In order to determine their optimal combination and take advantage from their synergies, companies should consider different features: first of all, the target audience, since it is necessary to understand their tastes and preferences to provide them consistent experiences and added value.

Furthermore, also culture is a fundamental factor: countries with high individualism are likely to be attracted by multi-channels strategy; while in collectivist countries people prefer in store marketing, compared to catalogues or the Internet.

Channels can be differentiated into: 

  • Personal: direct conversation between the sender and the receiver, as SMS Marketing.
  • Interpersonal: interaction between the sender and many receivers, as advertising in radio, television and billboards.
  • Interactive: communication between the sender and a wide audience, but also between the receivers themselves, as social media.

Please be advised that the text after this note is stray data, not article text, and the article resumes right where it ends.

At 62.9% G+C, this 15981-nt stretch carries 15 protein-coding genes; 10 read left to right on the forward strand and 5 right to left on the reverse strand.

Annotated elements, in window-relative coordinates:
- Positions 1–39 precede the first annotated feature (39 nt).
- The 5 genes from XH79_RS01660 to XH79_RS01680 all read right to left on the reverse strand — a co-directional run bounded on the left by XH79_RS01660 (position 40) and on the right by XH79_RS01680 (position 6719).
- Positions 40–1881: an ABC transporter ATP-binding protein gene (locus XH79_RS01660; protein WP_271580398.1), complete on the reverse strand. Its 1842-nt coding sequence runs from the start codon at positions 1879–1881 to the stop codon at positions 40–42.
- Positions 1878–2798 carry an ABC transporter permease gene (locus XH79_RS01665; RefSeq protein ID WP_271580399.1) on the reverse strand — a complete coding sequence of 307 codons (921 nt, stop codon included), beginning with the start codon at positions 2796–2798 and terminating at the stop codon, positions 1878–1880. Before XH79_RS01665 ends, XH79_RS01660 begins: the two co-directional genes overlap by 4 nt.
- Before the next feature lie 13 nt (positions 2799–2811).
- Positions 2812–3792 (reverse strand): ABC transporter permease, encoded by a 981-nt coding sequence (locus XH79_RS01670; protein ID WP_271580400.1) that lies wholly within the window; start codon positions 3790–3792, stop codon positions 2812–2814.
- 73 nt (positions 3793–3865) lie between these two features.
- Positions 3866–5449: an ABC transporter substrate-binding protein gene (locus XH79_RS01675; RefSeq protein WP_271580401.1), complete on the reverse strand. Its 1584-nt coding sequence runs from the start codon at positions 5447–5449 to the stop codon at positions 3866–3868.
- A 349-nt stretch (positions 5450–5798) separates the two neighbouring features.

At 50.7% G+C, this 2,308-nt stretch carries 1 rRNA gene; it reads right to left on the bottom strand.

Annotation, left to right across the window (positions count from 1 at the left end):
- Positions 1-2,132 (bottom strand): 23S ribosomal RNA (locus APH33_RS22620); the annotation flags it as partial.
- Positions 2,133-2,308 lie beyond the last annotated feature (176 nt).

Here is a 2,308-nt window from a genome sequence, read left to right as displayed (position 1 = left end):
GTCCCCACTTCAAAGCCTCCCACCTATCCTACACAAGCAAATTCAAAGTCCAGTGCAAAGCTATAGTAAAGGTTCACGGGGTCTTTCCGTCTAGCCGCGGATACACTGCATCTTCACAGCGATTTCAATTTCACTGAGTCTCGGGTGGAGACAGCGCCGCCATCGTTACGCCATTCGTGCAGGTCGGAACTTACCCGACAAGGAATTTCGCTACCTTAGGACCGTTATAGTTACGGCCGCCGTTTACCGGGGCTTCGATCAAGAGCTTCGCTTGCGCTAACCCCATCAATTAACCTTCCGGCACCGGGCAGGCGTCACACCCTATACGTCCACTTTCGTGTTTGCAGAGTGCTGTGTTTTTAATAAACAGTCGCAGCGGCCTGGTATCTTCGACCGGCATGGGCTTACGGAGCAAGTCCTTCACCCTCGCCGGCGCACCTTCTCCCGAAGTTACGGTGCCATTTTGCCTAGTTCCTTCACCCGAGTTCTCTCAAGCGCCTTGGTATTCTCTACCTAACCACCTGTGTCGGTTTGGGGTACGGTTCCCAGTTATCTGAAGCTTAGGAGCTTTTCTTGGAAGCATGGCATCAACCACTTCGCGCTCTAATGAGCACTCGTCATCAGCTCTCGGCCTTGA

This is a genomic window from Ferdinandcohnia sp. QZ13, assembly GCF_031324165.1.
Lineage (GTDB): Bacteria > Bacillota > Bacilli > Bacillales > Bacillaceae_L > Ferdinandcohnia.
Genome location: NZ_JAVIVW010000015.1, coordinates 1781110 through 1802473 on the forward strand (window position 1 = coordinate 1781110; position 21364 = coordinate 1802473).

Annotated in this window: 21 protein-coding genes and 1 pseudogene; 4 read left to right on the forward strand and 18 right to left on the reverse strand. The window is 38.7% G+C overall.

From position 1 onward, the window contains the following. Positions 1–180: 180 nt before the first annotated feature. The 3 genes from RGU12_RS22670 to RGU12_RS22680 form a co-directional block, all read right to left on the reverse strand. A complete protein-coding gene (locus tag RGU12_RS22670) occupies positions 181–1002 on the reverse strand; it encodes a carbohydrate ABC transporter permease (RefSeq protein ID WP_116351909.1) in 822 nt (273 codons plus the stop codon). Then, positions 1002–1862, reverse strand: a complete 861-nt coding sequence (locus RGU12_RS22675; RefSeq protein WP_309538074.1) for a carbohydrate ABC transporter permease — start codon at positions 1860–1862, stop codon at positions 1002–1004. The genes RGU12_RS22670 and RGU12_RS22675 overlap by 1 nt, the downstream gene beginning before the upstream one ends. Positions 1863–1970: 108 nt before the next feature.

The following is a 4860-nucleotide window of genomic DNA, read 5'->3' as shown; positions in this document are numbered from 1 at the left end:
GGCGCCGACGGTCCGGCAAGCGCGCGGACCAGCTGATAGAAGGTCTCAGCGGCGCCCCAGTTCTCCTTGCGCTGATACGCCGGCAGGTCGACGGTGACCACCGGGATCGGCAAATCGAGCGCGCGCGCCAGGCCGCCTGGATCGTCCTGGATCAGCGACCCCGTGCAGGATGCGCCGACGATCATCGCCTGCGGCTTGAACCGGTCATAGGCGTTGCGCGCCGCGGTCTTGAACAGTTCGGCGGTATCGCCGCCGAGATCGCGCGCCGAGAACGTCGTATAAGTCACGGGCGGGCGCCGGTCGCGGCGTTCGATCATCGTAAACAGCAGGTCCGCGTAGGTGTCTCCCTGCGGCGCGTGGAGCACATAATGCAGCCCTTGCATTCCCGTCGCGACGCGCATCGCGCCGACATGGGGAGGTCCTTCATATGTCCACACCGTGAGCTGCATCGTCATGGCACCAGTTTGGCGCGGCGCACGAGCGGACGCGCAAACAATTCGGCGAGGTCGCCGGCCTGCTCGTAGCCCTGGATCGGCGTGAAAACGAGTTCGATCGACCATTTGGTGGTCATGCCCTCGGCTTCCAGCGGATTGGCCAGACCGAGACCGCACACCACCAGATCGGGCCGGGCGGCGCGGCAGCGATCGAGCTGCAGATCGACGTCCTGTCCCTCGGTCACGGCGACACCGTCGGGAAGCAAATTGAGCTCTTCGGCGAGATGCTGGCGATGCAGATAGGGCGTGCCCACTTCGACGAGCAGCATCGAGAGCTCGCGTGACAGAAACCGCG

Channels can also be divided into:

  • Mass media: television, radio, magazines, newspaper; whose usage is strongly declining nowadays, because of the spread of the Internet.
  • Guerrilla marketing: creative and unexpected communication, which causes a surprisingly effect and attract the attention of the public. 
  • Social media: the most famous are YouTube, Facebook, Instagram, Twitter and Snapchat. These innovative means of communication are preferred by customers, because they participate in the creation of contents and feel to be more involved. 
  • Email: direct communication to potential or current customers, to send advertising and promotions.